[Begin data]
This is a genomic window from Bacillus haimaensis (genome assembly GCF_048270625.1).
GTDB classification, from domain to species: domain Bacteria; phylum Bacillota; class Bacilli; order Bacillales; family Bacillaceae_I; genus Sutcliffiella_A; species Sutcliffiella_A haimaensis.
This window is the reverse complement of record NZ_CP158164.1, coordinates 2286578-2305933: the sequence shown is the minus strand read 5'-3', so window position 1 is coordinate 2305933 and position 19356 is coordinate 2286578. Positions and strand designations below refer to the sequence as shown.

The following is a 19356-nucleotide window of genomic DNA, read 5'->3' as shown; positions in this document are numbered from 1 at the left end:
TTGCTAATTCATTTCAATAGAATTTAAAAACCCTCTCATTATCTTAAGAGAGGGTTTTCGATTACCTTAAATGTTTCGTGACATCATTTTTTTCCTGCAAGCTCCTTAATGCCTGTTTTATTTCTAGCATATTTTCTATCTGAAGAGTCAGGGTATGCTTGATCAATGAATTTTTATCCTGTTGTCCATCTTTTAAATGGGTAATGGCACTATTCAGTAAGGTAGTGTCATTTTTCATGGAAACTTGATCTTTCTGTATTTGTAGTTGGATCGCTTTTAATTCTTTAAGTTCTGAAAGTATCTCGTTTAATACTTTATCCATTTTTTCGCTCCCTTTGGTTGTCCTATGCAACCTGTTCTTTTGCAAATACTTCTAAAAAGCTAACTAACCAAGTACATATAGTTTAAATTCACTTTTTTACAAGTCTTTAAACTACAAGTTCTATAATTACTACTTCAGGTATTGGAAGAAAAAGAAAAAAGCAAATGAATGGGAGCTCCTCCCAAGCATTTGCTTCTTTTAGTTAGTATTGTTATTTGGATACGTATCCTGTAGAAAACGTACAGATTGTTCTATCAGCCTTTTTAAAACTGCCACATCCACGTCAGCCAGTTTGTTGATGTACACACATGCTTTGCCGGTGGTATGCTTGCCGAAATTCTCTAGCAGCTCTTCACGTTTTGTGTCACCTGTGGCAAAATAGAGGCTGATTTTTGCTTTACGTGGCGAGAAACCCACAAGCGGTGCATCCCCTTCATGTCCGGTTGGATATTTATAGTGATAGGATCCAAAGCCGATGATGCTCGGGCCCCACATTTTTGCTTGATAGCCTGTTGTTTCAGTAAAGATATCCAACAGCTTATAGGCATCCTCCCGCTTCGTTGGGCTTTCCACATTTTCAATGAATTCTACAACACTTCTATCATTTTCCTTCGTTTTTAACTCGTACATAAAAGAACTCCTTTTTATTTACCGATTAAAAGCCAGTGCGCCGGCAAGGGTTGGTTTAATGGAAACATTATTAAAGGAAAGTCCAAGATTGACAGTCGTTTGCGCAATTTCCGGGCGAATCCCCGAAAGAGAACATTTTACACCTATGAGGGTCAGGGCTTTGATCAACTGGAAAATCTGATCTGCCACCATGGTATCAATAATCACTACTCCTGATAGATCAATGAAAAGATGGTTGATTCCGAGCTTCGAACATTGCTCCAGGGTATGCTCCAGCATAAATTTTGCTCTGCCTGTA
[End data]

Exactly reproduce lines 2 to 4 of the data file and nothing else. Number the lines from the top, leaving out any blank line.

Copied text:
GTDB classification, from domain to species: domain Bacteria; phylum Bacillota; class Bacilli; order Bacillales; family Bacillaceae_I; genus Sutcliffiella_A; species Sutcliffiella_A haimaensis.
This window is the reverse complement of record NZ_CP158164.1, coordinates 2286578-2305933: the sequence shown is the minus strand read 5'-3', so window position 1 is coordinate 2305933 and position 19356 is coordinate 2286578. Positions and strand designations below refer to the sequence as shown.

The following is a 19356-nucleotide window of genomic DNA, read 5'->3' as shown; positions in this document are numbered from 1 at the left end: